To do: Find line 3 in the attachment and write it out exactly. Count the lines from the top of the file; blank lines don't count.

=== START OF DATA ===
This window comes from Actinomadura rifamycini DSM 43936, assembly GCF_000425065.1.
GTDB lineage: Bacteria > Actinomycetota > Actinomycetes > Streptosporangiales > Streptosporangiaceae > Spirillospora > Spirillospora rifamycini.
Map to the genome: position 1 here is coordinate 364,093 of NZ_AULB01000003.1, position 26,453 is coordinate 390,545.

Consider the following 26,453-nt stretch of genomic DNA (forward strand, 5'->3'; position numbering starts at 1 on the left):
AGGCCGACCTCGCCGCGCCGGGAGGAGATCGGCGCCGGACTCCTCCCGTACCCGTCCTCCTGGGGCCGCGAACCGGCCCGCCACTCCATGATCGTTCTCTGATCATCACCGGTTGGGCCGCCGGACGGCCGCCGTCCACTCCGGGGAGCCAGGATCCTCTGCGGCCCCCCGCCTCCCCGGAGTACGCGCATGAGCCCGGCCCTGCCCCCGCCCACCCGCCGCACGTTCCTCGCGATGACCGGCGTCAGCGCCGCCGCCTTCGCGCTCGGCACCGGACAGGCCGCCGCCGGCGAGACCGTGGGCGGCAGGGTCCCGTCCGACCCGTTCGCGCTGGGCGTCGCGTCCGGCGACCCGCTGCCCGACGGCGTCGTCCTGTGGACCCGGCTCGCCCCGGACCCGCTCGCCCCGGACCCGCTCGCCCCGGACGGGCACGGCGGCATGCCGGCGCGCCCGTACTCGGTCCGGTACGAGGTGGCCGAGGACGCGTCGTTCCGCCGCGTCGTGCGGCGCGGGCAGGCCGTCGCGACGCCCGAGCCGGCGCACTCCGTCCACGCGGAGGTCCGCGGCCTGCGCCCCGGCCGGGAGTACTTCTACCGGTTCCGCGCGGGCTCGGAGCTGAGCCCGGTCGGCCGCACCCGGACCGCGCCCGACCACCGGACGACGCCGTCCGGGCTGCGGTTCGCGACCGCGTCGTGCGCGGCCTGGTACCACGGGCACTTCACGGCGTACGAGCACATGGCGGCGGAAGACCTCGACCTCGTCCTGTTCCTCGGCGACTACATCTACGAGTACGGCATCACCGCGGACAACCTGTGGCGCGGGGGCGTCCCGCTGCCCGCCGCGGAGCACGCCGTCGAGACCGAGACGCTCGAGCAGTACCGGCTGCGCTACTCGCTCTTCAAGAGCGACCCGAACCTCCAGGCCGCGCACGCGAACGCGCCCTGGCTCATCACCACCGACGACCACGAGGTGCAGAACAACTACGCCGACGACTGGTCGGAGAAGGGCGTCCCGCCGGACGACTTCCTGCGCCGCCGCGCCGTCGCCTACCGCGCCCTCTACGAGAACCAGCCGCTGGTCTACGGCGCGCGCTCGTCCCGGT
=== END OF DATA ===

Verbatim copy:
Map to the genome: position 1 here is coordinate 364,093 of NZ_AULB01000003.1, position 26,453 is coordinate 390,545.